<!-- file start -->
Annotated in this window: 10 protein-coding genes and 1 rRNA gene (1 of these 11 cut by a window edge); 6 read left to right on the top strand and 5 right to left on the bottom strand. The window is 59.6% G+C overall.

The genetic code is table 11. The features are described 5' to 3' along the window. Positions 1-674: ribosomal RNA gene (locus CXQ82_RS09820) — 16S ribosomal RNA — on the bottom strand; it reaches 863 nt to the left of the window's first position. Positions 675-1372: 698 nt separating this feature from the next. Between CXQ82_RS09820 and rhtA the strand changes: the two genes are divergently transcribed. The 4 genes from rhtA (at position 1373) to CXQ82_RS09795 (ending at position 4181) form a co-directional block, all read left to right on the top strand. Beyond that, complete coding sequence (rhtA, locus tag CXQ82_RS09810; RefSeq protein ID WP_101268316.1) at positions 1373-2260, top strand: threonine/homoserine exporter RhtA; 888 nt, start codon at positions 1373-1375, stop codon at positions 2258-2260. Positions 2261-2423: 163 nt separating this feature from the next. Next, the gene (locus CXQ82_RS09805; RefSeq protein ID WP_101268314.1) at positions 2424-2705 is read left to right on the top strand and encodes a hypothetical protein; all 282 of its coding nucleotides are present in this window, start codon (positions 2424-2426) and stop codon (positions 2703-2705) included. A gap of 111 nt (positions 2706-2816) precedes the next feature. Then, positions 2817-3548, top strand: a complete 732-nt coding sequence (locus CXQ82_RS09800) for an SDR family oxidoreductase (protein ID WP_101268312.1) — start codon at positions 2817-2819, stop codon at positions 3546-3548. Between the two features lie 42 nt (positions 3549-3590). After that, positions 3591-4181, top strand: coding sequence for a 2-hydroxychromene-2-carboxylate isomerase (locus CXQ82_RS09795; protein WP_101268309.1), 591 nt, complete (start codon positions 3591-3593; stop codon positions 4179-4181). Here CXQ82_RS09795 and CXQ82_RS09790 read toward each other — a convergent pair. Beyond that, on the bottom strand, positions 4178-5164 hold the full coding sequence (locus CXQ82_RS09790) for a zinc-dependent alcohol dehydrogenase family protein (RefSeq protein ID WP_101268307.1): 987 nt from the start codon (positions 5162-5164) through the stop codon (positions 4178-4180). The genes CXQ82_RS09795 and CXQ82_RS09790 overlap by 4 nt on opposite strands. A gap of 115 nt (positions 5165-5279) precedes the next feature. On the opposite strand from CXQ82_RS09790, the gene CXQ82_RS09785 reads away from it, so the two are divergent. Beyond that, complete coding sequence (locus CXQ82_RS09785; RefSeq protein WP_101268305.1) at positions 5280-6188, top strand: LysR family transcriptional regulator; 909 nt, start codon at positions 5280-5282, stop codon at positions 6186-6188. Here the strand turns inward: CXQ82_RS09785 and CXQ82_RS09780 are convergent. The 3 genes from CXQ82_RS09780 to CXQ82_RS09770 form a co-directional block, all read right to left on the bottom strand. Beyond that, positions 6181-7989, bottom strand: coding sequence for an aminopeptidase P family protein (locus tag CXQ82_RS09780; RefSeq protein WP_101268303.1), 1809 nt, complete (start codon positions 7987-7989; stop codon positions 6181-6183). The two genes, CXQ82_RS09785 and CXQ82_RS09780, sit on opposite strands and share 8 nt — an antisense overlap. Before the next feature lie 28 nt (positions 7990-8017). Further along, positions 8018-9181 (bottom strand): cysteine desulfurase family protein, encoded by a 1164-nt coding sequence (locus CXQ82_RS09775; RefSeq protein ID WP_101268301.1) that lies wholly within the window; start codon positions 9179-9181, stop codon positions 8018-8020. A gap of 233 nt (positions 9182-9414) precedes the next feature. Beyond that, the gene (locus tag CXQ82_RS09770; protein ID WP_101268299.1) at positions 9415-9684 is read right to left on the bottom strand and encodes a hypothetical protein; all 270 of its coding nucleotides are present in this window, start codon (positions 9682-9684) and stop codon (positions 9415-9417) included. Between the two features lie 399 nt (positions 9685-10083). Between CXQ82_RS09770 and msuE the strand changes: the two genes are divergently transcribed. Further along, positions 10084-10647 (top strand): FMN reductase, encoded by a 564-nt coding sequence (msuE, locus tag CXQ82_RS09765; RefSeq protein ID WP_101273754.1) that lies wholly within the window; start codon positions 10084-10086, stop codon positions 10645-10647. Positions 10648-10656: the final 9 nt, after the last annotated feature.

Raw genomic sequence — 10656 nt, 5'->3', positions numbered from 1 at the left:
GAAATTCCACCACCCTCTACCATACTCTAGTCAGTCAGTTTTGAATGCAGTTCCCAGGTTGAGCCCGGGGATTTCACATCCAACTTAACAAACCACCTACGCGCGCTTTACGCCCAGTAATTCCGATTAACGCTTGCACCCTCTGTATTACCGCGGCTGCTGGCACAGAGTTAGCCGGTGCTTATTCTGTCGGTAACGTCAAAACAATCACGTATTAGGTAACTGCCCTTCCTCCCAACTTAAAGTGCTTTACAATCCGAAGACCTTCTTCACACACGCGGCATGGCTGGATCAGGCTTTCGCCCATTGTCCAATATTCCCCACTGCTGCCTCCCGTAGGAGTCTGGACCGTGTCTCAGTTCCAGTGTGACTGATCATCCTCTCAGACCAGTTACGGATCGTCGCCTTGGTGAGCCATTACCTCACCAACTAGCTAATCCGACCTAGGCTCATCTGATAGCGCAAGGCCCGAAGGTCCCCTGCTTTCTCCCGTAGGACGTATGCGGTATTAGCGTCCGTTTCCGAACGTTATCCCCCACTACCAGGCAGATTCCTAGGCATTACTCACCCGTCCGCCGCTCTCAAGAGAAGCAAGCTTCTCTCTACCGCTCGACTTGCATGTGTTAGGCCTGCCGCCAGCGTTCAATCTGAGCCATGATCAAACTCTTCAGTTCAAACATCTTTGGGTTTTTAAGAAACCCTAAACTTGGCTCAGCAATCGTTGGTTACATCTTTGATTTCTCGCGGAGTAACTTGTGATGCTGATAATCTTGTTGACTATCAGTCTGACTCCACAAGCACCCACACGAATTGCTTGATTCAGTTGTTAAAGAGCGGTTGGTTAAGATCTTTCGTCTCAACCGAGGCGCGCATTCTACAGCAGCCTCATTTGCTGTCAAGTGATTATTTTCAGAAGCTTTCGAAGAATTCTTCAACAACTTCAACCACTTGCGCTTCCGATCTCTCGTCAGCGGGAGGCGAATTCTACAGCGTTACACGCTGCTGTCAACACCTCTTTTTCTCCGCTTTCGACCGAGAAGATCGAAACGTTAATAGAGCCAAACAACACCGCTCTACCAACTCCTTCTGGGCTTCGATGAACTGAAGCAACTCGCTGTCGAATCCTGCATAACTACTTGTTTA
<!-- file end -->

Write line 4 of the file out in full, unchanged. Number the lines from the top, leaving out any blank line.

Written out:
GAAATTCCACCACCCTCTACCATACTCTAGTCAGTCAGTTTTGAATGCAGTTCCCAGGTTGAGCCCGGGGATTTCACATCCAACTTAACAAACCACCTACGCGCGCTTTACGCCCAGTAATTCCGATTAACGCTTGCACCCTCTGTATTACCGCGGCTGCTGGCACAGAGTTAGCCGGTGCTTATTCTGTCGGTAACGTCAAAACAATCACGTATTAGGTAACTGCCCTTCCTCCCAACTTAAAGTGCTTTACAATCCGAAGACCTTCTTCACACACGCGGCATGGCTGGATCAGGCTTTCGCCCATTGTCCAATATTCCCCACTGCTGCCTCCCGTAGGAGTCTGGACCGTGTCTCAGTTCCAGTGTGACTGATCATCCTCTCAGACCAGTTACGGATCGTCGCCTTGGTGAGCCATTACCTCACCAACTAGCTAATCCGACCTAGGCTCATCTGATAGCGCAAGGCCCGAAGGTCCCCTGCTTTCTCCCGTAGGACGTATGCGGTATTAGCGTCCGTTTCCGAACGTTATCCCCCACTACCAGGCAGATTCCTAGGCATTACTCACCCGTCCGCCGCTCTCAAGAGAAGCAAGCTTCTCTCTACCGCTCGACTTGCATGTGTTAGGCCTGCCGCCAGCGTTCAATCTGAGCCATGATCAAACTCTTCAGTTCAAACATCTTTGGGTTTTTAAGAAACCCTAAACTTGGCTCAGCAATCGTTGGTTACATCTTTGATTTCTCGCGGAGTAACTTGTGATGCTGATAATCTTGTTGACTATCAGTCTGACTCCACAAGCACCCACACGAATTGCTTGATTCAGTTGTTAAAGAGCGGTTGGTTAAGATCTTTCGTCTCAACCGAGGCGCGCATTCTACAGCAGCCTCATTTGCTGTCAAGTGATTATTTTCAGAAGCTTTCGAAGAATTCTTCAACAACTTCAACCACTTGCGCTTCCGATCTCTCGTCAGCGGGAGGCGAATTCTACAGCGTTACACGCTGCTGTCAACACCTCTTTTTCTCCGCTTTCGACCGAGAAGATCGAAACGTTAATAGAGCCAAACAACACCGCTCTACCAACTCCTTCTGGGCTTCGATGAACTGAAGCAACTCGCTGTCGAATCCTGCATAACTACTTGTTTA